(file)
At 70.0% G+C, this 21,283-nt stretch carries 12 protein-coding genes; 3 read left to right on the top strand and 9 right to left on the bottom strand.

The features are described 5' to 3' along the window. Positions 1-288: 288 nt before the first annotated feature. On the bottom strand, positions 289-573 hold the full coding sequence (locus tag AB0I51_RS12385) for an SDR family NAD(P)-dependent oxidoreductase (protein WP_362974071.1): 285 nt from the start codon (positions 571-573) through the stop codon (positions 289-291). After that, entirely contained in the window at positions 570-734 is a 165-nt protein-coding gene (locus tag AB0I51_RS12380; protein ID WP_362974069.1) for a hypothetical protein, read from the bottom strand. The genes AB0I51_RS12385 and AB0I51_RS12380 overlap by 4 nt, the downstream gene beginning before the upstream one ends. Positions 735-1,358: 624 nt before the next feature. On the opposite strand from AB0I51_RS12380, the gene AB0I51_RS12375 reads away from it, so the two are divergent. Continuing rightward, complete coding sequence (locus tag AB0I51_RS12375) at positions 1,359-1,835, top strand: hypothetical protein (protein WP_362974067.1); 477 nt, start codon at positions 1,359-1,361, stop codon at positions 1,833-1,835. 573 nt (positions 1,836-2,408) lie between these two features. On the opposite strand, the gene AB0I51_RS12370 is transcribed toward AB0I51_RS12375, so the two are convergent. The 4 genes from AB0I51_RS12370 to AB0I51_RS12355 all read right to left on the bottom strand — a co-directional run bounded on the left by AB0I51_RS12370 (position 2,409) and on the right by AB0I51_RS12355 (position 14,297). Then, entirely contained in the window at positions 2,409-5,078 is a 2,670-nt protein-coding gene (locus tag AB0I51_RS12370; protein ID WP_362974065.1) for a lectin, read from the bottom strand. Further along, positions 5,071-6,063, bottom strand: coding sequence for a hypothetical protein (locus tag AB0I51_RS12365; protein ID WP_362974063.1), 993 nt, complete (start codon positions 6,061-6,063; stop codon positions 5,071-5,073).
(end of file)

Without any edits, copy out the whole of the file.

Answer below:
At 70.0% G+C, this 21,283-nt stretch carries 12 protein-coding genes; 3 read left to right on the top strand and 9 right to left on the bottom strand.

The features are described 5' to 3' along the window. Positions 1-288: 288 nt before the first annotated feature. On the bottom strand, positions 289-573 hold the full coding sequence (locus tag AB0I51_RS12385) for an SDR family NAD(P)-dependent oxidoreductase (protein WP_362974071.1): 285 nt from the start codon (positions 571-573) through the stop codon (positions 289-291). After that, entirely contained in the window at positions 570-734 is a 165-nt protein-coding gene (locus tag AB0I51_RS12380; protein ID WP_362974069.1) for a hypothetical protein, read from the bottom strand. The genes AB0I51_RS12385 and AB0I51_RS12380 overlap by 4 nt, the downstream gene beginning before the upstream one ends. Positions 735-1,358: 624 nt before the next feature. On the opposite strand from AB0I51_RS12380, the gene AB0I51_RS12375 reads away from it, so the two are divergent. Continuing rightward, complete coding sequence (locus tag AB0I51_RS12375) at positions 1,359-1,835, top strand: hypothetical protein (protein WP_362974067.1); 477 nt, start codon at positions 1,359-1,361, stop codon at positions 1,833-1,835. 573 nt (positions 1,836-2,408) lie between these two features. On the opposite strand, the gene AB0I51_RS12370 is transcribed toward AB0I51_RS12375, so the two are convergent. The 4 genes from AB0I51_RS12370 to AB0I51_RS12355 all read right to left on the bottom strand — a co-directional run bounded on the left by AB0I51_RS12370 (position 2,409) and on the right by AB0I51_RS12355 (position 14,297). Then, entirely contained in the window at positions 2,409-5,078 is a 2,670-nt protein-coding gene (locus tag AB0I51_RS12370; protein ID WP_362974065.1) for a lectin, read from the bottom strand. Further along, positions 5,071-6,063, bottom strand: coding sequence for a hypothetical protein (locus tag AB0I51_RS12365; protein ID WP_362974063.1), 993 nt, complete (start codon positions 6,061-6,063; stop codon positions 5,071-5,073).